This is a problem I dont understand. Whenever I ping servers around my city I receive the odd timeout or high ping every 15secs or so of pinging. Also my browsing sometimes seems to be affected by it in that it freezes and i need to click a link 2-3 times before it goes forward. I have tried to switch my DNS settings to those of OPEN DNS with no result. I should mention that I have a 20m lan cable. Any chance this might create packet loss? What is usually the main reason behind such a problem?
Am doing tracert but it doesn't help. The tracert is fine but the problem is when I ping other sites. Am using an application which results in many clients being connected to me and leeching me(not p2p). Even though they never use over 10% of my upload bandwitch my modem begins to struggle. When I disconnect my clients its all fine. So basically it seems to be a modem issue. Is there any DOS command that I can try to see how much data/packets the modem can handle?
The problem (which I have chased for years) is related to some sort of timing failure with the TCP/IP protocols..
The following seems to clear it up normally: (slight variation for Windows 2000, 8)
open an Administrator command prompt (press Windows key, type CMD and hold left Ctrl, left Shift and press enter, answer Yes)
type in the following commands: (Make note of your TCP/IP address and settings first if static.)
NETSH INT IP RESET NULL
NETSH WINSOCK RESET
shutdown -r -t 0 -f
First, we clear DNS cache (important, and helpful)
Second, we clear ARP entries. (arp -a will list all connections, including MAC addresses. very handy to know)
Third, we force a PC/User group settings refresh (will happen at next boot)
Fourth, we reset the TCP/IP protocol settings to defaults. (This actually fixes some bottlenecking in protocol layers)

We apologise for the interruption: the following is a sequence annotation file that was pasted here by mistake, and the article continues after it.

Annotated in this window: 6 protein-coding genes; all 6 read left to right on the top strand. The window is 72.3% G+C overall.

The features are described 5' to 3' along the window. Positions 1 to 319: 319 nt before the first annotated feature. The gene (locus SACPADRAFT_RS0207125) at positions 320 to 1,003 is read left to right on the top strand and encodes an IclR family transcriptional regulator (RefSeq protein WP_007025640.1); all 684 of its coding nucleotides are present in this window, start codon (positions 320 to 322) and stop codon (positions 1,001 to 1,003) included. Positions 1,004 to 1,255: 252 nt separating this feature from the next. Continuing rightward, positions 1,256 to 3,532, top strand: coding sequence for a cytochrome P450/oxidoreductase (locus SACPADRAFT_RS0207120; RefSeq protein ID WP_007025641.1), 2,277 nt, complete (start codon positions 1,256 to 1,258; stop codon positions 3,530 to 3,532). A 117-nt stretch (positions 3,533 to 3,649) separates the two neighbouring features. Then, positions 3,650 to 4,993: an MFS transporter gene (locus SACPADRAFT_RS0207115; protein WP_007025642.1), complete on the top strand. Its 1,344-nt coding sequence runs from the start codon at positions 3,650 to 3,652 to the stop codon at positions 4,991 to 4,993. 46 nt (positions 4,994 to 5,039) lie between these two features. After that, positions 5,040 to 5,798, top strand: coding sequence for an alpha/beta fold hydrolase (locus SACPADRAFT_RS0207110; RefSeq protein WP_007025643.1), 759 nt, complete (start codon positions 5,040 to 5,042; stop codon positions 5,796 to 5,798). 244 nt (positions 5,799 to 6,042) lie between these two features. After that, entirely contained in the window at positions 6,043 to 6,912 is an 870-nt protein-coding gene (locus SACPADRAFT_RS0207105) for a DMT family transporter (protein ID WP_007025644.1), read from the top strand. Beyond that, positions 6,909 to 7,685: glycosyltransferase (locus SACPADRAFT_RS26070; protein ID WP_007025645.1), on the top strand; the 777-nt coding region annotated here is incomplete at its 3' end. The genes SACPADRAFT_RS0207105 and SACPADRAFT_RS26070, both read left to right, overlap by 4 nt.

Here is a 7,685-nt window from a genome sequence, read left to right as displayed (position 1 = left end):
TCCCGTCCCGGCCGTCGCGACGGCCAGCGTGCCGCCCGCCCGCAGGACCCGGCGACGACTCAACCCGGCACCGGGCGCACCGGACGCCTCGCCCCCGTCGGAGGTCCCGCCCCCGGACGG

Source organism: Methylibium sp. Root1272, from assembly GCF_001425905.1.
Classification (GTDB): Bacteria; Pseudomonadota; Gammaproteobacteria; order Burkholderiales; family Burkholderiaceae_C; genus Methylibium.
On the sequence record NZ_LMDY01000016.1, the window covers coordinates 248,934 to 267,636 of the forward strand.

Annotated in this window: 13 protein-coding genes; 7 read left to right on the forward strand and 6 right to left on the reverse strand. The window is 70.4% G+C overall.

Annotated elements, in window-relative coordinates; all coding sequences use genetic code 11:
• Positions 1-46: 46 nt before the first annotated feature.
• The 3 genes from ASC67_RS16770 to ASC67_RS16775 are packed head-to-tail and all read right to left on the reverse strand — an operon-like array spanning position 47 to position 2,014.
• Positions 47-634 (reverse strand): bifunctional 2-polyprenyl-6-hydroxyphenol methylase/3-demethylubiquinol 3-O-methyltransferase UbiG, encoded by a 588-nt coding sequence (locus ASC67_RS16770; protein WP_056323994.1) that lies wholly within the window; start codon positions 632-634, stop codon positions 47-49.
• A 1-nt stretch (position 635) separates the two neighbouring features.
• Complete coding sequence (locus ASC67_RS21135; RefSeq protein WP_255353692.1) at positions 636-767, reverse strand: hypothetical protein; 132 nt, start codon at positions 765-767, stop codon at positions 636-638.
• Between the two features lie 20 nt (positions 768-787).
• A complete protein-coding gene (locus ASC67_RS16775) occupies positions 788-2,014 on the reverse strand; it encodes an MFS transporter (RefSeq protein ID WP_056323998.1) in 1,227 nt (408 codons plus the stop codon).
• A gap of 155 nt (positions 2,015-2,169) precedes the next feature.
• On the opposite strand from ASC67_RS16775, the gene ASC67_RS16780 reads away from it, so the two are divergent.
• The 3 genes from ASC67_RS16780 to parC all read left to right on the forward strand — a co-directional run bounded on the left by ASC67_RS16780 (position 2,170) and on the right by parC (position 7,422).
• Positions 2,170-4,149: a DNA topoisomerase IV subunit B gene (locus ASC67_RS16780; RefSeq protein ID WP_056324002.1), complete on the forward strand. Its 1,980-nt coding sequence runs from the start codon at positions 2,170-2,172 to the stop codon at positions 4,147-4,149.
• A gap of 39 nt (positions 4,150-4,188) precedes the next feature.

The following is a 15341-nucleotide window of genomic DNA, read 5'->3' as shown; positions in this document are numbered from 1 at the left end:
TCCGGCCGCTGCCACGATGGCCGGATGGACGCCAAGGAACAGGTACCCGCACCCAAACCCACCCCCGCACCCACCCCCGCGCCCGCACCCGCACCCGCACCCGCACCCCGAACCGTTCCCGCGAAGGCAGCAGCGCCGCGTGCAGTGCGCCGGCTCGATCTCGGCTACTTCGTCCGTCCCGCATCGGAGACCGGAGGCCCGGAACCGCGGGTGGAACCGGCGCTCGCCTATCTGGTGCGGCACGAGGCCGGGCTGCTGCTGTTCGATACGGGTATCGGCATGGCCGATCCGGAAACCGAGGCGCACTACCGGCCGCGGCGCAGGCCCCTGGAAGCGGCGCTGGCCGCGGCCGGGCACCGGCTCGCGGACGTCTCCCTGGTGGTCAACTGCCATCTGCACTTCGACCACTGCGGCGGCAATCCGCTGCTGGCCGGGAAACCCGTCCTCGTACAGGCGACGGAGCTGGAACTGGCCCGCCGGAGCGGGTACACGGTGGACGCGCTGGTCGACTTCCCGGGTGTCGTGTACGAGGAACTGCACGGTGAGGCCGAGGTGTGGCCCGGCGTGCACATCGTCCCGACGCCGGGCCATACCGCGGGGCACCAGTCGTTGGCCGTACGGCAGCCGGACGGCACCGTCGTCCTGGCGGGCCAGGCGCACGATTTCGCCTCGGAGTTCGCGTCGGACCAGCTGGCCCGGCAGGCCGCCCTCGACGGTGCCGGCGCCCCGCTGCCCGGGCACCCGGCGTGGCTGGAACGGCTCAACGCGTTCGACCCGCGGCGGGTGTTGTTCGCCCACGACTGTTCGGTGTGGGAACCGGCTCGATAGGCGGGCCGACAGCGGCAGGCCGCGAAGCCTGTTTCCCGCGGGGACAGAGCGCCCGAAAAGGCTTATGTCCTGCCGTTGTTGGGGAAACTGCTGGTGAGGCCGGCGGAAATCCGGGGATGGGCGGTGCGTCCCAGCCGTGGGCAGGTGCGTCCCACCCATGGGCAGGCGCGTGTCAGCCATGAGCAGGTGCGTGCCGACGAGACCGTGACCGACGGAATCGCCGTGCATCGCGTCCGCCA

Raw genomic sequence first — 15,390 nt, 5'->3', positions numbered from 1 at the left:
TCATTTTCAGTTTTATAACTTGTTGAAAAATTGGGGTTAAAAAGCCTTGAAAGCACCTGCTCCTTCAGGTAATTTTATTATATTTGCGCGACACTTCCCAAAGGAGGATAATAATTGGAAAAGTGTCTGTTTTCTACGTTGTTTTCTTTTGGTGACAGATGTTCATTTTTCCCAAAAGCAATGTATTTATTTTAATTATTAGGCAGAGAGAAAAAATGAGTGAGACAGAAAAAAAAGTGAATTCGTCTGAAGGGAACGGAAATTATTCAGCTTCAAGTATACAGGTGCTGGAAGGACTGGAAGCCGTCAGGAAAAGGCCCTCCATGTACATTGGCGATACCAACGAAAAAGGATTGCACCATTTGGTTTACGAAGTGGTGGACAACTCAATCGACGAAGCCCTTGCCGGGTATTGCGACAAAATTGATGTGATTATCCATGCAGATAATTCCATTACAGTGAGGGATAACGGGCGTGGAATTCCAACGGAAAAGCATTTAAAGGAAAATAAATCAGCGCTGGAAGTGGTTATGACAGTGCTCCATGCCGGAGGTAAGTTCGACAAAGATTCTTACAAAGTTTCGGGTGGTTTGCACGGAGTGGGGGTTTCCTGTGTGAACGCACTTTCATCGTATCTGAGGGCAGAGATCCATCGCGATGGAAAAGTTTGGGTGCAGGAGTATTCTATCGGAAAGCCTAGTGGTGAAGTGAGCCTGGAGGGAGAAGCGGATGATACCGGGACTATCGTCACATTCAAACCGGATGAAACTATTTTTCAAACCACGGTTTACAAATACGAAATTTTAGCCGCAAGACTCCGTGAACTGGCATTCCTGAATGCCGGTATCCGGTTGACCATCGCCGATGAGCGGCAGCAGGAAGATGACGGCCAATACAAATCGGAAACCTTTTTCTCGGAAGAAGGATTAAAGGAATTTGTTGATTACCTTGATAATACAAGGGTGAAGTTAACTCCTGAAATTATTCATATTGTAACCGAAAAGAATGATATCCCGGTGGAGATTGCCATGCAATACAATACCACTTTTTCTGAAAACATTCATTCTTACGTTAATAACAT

Fifth, we reset winsock (fixes timing issue, and both sections get resynced at boot. MUST BOOT at this point.
Last, we force an immediate reboot. (another handy command).
Once the system reboots, you are now in DHCP mode, and timings have been reset.
So why does this happen? After years of tracking how this gets caused, or better ways to fix it, the people who use video conferencing seem to make this fail more often, but I still can't figure out what is really happening yet.
This is the simple solution. If this fails, go into the protocol list for any adapter, click install, click have disk and point to "c:\windows\inf" and select TCP/IP. This is roughly the same as the procedure above, but changes other entries. Good for Win2k.
The last solution that fixes this when all else fails, go into Device Manager, remove the network adapter(s) [Leave drivers, Vista+], then immediately reboot. -- on reboot, drivers are reinstalled, new UniqueID for device generated, and all settings reset, firewall settings added to fresh installation, and other strange issues fixed.
Sorry this is 2 years to late, but I am dealing with this a lot lately, and can't find a solution yet either.
-- Note, "Null" is the output filename, which is normally listed as c:\temp.txt, but some windows versions won't allow writing to the root, and can be replaced with c:\windows\temp\temp.txt, since this directory is likely to exist.
Good luck, and I do hope to figure this out one day.